• Social factors also play a large role, especially for teens who are exploring their identities, forming new relationships and finding their place in the world. It is normal for teens to seek validation or acceptance from their peers
  • Environmental influences from parental pressure, academics or sports can also increase the risk of developing depression. Studies show that high academic pressure is one of the top external influences that causes mental health problems in teens.  

Available Treatment for Teen Depression 

Supporting your teen with depression takes time, patience and compassion. If you think your teen is suffering from MDD or any of its subtypes, reaching out for professional help can be life-saving. 

Some common treatments used to help manage depression in teens: 

  • Cognitive behavioral therapy to help identify negative thought patterns, build healthy coping strategies and develop realistic goals
  • Antidepressants or mood stabilizers to treat chemical imbalances and manage symptoms   
  • Group therapy to connect with other teens who are struggling with the same problems can decrease feelings of loneliness or isolation 
  • Self-management tools may be taught in therapy sessions to manage symptoms of low mood at home. This could include journaling, meditation, movement, art, getting outside

How to Support A Depressed Teen

Sometimes parents can say the wrong things too and make their teens shut them out. This is usually not with bad intentions, but depressed teens can be extra sensitive. Below are a few tips on the dos and don’ts of supporting your teen with depression. 

Dos and Don’ts 

Creating a safe home environment where teens feel comfortable to talk about their feelings goes a long way, especially when paired with professional treatment. Parents may invite their teens to talk about how they are feeling, while also modeling this in their own life. Some things parents can do to support their teens include:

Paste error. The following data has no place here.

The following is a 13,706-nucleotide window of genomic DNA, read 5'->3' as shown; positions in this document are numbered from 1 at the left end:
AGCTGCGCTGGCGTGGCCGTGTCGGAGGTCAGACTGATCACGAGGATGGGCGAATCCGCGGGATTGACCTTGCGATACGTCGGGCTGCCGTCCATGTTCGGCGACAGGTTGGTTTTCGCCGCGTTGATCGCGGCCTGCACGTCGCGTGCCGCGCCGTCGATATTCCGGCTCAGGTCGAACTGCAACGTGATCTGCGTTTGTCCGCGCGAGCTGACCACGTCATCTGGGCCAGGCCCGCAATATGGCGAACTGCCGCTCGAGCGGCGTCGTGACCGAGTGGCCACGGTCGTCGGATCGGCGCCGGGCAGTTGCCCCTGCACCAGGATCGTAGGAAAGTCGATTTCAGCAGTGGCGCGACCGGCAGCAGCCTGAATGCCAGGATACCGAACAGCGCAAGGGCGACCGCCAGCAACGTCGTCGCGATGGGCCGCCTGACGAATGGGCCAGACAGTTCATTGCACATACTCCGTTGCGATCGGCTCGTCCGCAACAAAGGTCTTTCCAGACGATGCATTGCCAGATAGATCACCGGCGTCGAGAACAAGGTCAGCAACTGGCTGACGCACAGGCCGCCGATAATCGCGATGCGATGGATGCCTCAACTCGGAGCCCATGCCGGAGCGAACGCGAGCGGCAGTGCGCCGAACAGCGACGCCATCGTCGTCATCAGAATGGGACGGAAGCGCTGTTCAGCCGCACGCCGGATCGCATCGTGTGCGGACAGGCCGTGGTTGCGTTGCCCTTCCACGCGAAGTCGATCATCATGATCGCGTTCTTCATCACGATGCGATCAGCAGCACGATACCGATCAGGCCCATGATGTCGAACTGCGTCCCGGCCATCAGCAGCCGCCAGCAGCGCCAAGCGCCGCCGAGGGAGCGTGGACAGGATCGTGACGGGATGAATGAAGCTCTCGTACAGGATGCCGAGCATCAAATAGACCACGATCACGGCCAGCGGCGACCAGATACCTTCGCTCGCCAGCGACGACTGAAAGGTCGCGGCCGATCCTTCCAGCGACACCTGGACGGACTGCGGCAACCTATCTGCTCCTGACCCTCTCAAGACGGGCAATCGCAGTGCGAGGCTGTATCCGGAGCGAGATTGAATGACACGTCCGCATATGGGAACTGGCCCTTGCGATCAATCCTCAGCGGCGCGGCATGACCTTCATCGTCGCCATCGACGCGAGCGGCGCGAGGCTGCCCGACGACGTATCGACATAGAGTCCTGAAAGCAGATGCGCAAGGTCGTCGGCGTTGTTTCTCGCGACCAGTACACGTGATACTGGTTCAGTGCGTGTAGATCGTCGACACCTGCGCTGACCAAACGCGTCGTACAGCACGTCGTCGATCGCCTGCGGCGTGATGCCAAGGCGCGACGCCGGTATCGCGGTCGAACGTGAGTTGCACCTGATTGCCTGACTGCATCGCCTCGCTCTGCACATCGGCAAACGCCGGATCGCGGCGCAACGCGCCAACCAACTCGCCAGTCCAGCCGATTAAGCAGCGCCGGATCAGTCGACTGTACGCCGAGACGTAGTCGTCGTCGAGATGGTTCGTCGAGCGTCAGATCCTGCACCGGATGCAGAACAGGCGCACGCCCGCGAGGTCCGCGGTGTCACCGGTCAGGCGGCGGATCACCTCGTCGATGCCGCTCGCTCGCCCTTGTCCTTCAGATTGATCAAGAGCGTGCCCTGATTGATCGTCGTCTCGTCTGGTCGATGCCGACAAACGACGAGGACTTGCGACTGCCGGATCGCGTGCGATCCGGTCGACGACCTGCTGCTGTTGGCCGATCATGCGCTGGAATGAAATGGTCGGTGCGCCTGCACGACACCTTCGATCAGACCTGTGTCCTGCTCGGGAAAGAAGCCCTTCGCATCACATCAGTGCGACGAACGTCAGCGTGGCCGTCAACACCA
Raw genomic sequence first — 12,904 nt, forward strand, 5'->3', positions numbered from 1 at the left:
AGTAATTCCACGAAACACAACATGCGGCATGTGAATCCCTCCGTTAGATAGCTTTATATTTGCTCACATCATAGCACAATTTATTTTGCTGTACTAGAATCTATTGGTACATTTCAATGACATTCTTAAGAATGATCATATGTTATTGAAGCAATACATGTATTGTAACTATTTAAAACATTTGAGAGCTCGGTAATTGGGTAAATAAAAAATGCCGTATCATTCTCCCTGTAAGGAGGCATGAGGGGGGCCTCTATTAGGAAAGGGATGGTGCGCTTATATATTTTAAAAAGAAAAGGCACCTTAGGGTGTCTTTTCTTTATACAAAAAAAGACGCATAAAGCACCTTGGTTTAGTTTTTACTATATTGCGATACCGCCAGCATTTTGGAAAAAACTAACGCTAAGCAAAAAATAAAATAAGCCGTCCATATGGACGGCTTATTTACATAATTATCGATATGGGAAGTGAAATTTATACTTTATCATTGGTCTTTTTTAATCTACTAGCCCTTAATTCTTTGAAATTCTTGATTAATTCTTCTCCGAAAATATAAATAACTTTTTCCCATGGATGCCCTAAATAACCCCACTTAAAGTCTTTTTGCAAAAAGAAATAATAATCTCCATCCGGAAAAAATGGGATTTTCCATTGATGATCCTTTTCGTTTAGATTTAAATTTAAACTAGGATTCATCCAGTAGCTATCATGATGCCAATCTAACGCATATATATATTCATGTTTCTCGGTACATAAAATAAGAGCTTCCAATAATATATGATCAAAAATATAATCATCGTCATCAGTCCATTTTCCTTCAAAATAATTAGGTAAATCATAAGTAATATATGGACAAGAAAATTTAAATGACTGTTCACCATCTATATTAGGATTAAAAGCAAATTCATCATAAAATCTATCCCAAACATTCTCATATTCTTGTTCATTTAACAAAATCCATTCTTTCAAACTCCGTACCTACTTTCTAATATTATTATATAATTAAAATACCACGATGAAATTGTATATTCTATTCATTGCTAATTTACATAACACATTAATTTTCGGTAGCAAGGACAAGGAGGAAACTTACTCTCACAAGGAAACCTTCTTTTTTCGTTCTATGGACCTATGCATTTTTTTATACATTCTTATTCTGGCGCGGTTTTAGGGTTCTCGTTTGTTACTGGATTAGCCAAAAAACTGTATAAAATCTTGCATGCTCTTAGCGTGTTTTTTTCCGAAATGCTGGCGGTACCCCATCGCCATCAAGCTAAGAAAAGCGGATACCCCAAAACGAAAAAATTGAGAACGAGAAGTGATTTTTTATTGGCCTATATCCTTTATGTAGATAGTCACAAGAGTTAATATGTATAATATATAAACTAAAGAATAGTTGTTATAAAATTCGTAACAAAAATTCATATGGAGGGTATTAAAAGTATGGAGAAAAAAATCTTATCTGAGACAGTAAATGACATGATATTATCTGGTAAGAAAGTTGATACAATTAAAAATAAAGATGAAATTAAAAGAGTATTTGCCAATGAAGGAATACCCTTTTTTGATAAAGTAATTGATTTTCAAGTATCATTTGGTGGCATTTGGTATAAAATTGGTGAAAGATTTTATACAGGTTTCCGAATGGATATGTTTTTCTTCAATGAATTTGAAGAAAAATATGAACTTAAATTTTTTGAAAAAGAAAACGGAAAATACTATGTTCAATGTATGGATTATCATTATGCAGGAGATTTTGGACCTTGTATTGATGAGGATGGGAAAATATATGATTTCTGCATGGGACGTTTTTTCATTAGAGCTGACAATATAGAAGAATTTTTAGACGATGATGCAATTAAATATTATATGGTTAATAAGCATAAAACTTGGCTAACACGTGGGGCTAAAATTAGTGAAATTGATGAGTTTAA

• Let your teen know it’s okay to be depressed
  • Have open conversations related to mental health in the home
  • Educate yourself on depression and understanding that it’s a brain disease
  • Help your teen build a self-care routine and support them so they stick to it
  • Encourage them to get involved socially 
  • Find an activity you and your teen can enjoy together and carve out a period for quality time (riding bikes, cooking a meal, watching a movie)   

Although the intention isn’t meant to be hurtful, some parents with no experience of depression may freak out or provide unhelpful responses that further stigmatize depression. 

Some things parents should not do or say include: 

  • Don’t freak out or yell at your teen for being depressed
  • Don’t punish them for self-harm behaviors 
  • Don’t say: 
    •  “Be more grateful”
    • “Everyone gets sad or depressed”
    •  “Just focus on the positive” 
    •  “You don’t have any reason to be depressed”

Depression is not black and white, and sometimes parents may not understand why their teen is depressed.